Teachers: Tailor how you treat students to optimise learning and lower anxiety

Teachers: Tailor how you treat students to optimise learning and lower anxiety

In a video for Unicef, one student hopes to show teachers how their actions can end up stressing students

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In her video Special Respect, Jeanie Cheung hopes to make teachers and parents aware of the pressures students face.

This video is based on my real life experiences. At the beginning, it shows a girl sitting alone in the classroom looking dejected. A teacher always asks her to run errands during lessons, like going up and down to ask for support from the school technician. But she is tired of this repetitive work, and she would rather stay in the classroom and focus on the study.

In another scene, the teacher hands out exam papers and rewards students who did well with chocolate.

However, the girl didn’t do as well; she only just passed the exam. When it’s her turn to get her result, the teacher gives her chocolate and says something sarcastic, which makes the girl feel very bad.

Teachers play a key role in guiding learning and meeting students’ needs. During tough times, a few words of encouragement from a teacher can help students overcome obstacles and manage stress.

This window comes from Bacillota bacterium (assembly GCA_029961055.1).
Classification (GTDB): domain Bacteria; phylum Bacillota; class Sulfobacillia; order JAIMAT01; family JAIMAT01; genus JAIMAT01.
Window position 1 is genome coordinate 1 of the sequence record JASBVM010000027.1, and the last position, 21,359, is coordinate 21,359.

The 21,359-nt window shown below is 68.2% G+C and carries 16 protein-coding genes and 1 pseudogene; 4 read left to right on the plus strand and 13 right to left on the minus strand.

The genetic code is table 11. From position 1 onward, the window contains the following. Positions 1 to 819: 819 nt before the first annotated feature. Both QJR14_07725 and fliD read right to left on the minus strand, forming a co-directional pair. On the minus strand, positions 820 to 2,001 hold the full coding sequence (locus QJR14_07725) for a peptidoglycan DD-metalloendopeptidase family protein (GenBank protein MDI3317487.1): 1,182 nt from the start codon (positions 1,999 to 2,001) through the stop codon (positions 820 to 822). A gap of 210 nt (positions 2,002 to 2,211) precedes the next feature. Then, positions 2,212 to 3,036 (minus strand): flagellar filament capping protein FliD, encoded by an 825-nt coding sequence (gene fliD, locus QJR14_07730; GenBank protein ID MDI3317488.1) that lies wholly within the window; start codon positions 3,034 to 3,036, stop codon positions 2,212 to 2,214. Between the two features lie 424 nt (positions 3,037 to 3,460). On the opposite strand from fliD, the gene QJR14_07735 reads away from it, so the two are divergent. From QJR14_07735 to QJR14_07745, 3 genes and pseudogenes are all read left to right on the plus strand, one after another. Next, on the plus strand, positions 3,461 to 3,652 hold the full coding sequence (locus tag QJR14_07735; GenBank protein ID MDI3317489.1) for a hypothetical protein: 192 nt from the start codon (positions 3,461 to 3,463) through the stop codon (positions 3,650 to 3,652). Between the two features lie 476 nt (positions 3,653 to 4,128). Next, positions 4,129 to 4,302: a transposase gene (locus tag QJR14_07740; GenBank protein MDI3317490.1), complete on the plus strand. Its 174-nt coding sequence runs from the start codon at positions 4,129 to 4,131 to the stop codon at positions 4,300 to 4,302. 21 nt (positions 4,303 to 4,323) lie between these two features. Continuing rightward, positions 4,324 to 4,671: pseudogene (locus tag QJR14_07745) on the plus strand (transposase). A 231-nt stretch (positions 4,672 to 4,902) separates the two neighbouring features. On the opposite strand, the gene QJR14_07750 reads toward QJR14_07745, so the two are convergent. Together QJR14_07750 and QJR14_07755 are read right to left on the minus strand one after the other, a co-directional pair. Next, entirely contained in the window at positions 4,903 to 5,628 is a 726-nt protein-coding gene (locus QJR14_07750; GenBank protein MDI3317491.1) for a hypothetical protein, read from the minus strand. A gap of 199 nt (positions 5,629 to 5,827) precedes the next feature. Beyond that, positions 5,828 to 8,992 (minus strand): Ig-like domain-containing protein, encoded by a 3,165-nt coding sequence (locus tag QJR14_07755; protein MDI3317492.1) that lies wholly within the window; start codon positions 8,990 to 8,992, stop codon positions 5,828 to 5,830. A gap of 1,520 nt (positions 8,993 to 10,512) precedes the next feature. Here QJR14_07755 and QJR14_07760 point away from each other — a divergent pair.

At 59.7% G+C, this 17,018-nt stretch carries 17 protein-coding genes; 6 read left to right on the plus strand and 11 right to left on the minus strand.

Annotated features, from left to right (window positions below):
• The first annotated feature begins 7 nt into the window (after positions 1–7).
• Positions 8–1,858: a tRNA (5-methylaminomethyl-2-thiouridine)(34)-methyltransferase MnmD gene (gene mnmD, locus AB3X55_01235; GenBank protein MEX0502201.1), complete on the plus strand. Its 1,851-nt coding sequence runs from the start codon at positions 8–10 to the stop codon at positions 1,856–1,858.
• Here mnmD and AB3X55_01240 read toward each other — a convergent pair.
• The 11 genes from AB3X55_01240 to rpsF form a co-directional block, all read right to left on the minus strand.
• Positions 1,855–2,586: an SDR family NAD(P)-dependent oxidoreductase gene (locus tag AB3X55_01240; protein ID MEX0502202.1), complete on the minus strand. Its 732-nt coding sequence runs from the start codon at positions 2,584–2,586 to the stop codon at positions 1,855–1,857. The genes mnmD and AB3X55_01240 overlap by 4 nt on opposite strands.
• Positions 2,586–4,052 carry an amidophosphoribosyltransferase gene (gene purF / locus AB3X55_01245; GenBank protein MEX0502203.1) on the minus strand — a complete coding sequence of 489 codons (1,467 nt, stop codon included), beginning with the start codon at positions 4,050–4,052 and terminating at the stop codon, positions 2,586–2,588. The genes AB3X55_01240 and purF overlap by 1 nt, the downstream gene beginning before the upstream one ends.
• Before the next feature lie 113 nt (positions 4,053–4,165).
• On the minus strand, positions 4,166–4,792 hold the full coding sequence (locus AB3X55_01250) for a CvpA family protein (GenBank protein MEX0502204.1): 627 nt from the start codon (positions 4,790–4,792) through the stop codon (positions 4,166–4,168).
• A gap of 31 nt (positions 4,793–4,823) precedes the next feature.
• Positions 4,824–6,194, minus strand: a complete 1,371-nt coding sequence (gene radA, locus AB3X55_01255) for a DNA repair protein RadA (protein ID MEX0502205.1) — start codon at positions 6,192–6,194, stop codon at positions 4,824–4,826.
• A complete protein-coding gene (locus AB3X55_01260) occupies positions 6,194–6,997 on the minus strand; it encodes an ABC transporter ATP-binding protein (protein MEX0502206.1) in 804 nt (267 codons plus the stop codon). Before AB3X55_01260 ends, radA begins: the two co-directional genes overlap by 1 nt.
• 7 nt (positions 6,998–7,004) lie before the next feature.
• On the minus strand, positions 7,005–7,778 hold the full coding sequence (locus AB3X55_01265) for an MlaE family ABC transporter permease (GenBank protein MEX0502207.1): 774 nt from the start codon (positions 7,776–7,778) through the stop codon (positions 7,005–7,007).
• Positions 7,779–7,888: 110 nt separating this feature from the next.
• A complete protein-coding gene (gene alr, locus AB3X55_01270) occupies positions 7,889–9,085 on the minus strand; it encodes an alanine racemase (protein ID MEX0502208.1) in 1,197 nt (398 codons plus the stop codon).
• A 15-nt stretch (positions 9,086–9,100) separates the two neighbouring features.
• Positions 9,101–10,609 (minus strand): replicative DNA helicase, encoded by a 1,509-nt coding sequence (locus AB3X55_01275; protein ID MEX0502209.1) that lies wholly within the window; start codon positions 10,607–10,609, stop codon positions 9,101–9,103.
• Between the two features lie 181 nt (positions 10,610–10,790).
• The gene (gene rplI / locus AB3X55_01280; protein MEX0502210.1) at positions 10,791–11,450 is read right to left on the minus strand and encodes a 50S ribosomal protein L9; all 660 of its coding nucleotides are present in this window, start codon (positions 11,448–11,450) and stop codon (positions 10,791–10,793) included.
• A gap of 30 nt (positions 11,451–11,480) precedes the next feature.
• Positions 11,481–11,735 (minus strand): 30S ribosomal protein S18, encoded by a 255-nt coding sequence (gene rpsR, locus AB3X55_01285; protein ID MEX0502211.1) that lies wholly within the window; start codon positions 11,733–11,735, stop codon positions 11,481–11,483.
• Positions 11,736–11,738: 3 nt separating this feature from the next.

School used to be like my second home, where I’d take refuge in a warm atmosphere. But after my recent move to high school, I’ve been feeling stressed and have found it hard to stay on top of study and balance learning with other activities.

Because of this, teachers give me special attention in the classroom. I understand they might do it with good intention, but being scrutinised like this makes me very stressed.

Students nowadays face heavy physical and psychological pressure. Teachers should know how their actions affect students, and avoid loading them with extra burden.

Through the video, I hope to draw attention to the pressure students are under.

I hope schools and parents can work together with students to create a better environment.

Unicef HK’s “Believe in Zero, Make a Video” competition gives young people a chance to express themselves through video. The project is co-organised by Unicef HK and the Hong Kong Arts Centre’s IVFA, with support from Young Post. Check out the videos here, and you can email your feedback to edu@unicef.org.hk

This article appeared in the Young Post print edition as
Respect me, and I’ll learn

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